Former Israel Defense Forces (IDF) Chief of Staff Dan Halutz says Tel Aviv is not able to launch a preemptive strike against Iran’s nuclear facilities.
"We are taking upon ourselves a task that is bigger than us. I think that… Israel should not take it upon itself to be the flag-bearer of the entire Western world in the face of the Iranian threat," Halutz told Channel 2 news on Saturday.
"I’m not some passer-by… I’ve filled a few positions that give me a different level of information to the average person," he said without elaborating.
However, Tehran has made it clear that Israel will pay dearly for any adventurism targeting the Islamic Republic of Iran.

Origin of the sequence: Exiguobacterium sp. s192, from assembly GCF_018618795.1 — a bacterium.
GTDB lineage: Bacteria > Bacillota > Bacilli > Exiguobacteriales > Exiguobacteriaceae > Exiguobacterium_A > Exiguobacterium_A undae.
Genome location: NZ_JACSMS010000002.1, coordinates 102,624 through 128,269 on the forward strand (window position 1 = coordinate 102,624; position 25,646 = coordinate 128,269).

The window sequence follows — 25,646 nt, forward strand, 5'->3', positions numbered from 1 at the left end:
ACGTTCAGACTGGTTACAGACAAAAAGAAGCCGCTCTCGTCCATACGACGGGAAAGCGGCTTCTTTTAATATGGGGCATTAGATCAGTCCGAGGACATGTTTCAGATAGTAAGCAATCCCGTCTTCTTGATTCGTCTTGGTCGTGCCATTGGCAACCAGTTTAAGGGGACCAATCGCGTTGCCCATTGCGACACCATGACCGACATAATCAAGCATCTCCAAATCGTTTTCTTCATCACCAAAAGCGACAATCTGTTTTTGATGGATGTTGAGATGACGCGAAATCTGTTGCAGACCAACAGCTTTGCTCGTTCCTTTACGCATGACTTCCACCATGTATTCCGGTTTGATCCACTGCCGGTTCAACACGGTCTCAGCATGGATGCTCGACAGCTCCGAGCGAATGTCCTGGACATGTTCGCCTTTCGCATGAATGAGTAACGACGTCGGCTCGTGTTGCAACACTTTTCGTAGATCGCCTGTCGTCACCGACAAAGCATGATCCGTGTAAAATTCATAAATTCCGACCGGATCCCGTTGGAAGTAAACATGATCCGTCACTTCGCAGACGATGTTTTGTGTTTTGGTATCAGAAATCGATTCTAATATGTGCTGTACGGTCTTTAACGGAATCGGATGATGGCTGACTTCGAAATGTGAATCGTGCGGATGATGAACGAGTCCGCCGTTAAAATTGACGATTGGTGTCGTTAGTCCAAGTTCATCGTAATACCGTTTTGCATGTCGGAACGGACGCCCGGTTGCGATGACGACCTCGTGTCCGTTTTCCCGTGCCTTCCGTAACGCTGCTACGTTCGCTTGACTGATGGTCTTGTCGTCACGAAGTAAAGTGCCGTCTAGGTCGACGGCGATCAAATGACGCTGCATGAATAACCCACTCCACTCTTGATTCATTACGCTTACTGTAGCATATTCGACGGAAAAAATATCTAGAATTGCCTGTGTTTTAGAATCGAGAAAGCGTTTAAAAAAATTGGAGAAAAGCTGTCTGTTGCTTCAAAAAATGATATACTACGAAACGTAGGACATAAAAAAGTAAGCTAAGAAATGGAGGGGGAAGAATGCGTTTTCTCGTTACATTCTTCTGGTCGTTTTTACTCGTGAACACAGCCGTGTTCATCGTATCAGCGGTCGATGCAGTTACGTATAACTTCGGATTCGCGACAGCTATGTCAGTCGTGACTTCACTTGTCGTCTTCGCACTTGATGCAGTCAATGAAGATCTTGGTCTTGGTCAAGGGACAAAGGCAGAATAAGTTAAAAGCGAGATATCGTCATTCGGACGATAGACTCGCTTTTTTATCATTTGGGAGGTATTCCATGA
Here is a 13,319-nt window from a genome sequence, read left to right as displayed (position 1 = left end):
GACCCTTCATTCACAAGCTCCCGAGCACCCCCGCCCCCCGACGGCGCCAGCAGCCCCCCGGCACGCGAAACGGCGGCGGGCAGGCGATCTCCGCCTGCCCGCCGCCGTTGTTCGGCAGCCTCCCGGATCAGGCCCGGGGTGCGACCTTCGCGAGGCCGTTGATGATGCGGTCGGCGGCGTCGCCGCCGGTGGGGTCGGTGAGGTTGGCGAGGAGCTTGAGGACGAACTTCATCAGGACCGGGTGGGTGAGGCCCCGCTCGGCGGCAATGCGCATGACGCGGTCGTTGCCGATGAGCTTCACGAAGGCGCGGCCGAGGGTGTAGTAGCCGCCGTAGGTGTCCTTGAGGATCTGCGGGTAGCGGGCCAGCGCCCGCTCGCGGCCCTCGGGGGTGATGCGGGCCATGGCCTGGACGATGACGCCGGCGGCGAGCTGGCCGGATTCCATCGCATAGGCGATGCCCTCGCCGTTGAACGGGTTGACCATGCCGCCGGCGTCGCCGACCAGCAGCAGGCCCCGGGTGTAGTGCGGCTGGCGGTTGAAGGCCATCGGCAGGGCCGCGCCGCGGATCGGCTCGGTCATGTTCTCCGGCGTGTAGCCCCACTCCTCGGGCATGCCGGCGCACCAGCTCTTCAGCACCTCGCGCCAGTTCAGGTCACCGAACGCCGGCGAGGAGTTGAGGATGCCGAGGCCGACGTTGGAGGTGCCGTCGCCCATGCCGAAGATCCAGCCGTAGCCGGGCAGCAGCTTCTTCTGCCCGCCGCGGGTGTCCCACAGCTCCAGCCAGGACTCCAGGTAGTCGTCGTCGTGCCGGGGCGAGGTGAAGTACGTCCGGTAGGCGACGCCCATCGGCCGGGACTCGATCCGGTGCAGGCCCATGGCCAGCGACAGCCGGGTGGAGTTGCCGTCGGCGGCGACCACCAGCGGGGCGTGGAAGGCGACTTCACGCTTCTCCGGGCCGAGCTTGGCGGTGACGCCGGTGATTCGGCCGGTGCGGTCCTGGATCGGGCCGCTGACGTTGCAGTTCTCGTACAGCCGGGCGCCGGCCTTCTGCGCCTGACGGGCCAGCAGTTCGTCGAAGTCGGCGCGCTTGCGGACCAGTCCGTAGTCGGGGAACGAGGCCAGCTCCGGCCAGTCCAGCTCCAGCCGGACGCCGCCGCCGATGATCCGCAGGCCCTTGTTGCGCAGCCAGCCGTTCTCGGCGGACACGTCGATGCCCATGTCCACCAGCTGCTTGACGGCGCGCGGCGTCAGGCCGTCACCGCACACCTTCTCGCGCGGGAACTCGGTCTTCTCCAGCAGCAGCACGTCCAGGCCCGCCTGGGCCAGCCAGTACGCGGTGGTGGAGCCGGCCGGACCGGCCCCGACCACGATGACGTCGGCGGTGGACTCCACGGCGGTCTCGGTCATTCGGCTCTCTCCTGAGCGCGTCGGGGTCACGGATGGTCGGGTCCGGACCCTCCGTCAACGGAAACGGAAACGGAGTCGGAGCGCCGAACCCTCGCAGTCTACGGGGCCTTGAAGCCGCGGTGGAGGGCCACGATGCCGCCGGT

In recent years, Iran has made great progress in missile technology.
Iran successfully tested the second generation of Sejjil missiles and brought it into mass production in December. The solid-fuel, two-stage Sejjil-2 missile has a longer range than the Shahab-3 missile, which Iranian officials have said can reach targets 2,000 kilometers (1,250 miles) away.
The United States, Israel and some of their allies have accused Iran of pursuing military objectives in its nuclear program.
Yet, as a signatory to the Nuclear Non-Proliferation Treaty and a member of the International Atomic Energy Agency, Iran has the right to develop and acquire nuclear technology meant for peaceful purposes.
In addition, the IAEA has conducted numerous inspections of Iran’s nuclear facilities but has never found any evidence showing that Iran’s civilian nuclear program has been diverted to nuclear weapons production.
But Israel possesses a nuclear arsenal of at least 250 warheads and has never allowed IAEA inspections of all its nuclear facilities.